GLENN: Well, I think those sound like a good start. Louie, I thank you for your service. I thank you for your loyalty to your constituents and to God and the Constitution. I Washington you the best of luck. Thank you so much, Louie.

GOHMERT: Glenn, thanks so much for your friendship.

Front page image courtesy of the AP.

Glenn Beck: Adam Schiff is a LIAR — and we have the proof

Image source: Glenn Beck Program on BlazeTV

On the radio program Wednesday, Glenn Beck didn't hold back when discussing the latest in a long list of lies issued by House Intelligence Committee Chairman Adam Schiff (D-Calif.) during the Democrats' ongoing endeavor to remove President Donald Trump from office.

"I'm going to just come out and say, Adam Schiff is a liar. And he intentionally lied. And we have the proof. The media being his little lapdog, but I'll explain what's really going on, and call the man a liar to his face," Glenn asserted. "No, I'm not suggesting he's a liar. No, I'm telling you, he's a liar. ... Adam Schiff is a lying dirtbag."

A recent report in Politico claimed Schiff "mischaracterized" the content of a document sent to House Judiciary Chairman Jerry Nadler (D-N.Y.) as evidence against President Trump in the Senate impeachment trial. Read more on this here.

"Let me translate [for Politico]," Glenn said. "House Intelligence Chairman Adam Schiff lied about a text message exchange between two players in the Ukrainian saga. And we know it, because of the documents that were obtained by Politico."

A few of the other lies on Schiff's list include his repeated false claims that there was "significant evidence of collusion" between the Trump campaign and Russia leading up to the 2016 presidential election, his phony version of President Trump's phone call with the president of Ukraine, and his retracted claim that neither he nor his committee ever had contact with the Trump-Ukraine whistleblower. And the list just keeps getting longer.

Watch the video below for more details:

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On the radio program Tuesday, Glenn Beck and Stu Burguiere discussed recent reports that former Vice President Joe Biden's son, Hunter, wasn't the only family member to capitalize on his connections to land an unbelievably lucrative job even though he lacked qualifications or experience.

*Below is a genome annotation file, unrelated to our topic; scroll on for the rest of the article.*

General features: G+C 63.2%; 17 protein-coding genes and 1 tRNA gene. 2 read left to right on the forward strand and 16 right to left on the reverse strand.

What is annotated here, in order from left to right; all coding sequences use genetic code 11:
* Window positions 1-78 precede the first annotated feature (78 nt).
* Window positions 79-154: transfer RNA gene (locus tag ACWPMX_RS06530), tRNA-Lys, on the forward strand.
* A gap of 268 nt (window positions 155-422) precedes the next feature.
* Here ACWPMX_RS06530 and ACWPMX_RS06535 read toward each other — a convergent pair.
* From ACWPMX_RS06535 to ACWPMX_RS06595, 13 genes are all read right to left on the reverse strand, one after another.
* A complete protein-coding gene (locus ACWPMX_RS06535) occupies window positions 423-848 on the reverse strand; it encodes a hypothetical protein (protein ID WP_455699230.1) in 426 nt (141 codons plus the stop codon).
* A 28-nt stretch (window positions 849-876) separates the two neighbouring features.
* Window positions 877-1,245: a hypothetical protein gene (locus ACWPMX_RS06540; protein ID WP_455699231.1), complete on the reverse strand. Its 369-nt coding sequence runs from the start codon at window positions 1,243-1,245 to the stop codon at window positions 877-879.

According to Peter Schweizer's new book, "Profiles in Corruption: Abuse of Power by America's Progressive Elite," Joe Biden's younger brother, Frank, enjoyed the benefit of $54 million in taxpayer loans during the Obama administration to try his hand at an international development venture.

A lawyer by training, Frank Biden teamed up with a developer named Craig Williamson to build a sprawling luxury resort in Costa Rica, which claimed to be on a mission to preserve the country's forests but actually resulted in the decimation of thousands of acres of wilderness.

The then-vice president's brother also reportedly earned hundreds of thousands of dollars as the front man of a for-profit charter school company called Mavericks in Education.

The charter schools, which focused on helping at-risk teens, eventually failed after allegations of mismanagement and a series of lawsuits derailed the dubious business venture.

Watch the video below to get Glenn's take on these latest revelations in the Biden family corruption saga:

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Ryan: Bernie at the disco

Photo by Sean Ryan

Saturday at El Malecón, we waited for the Democratic socialist. He had the wild white hair like a monk and the thick glasses and the booming voice full of hacks and no niceties.

Photo by Sean Ryan

The venue had been redecorated since we visited a few nights before when we chatted with Castro. It didn't even feel like the same place. No bouncy castle this time.

Photo by Sean Ryan

A black curtain blocked the stage, giving the room a much-needed depth.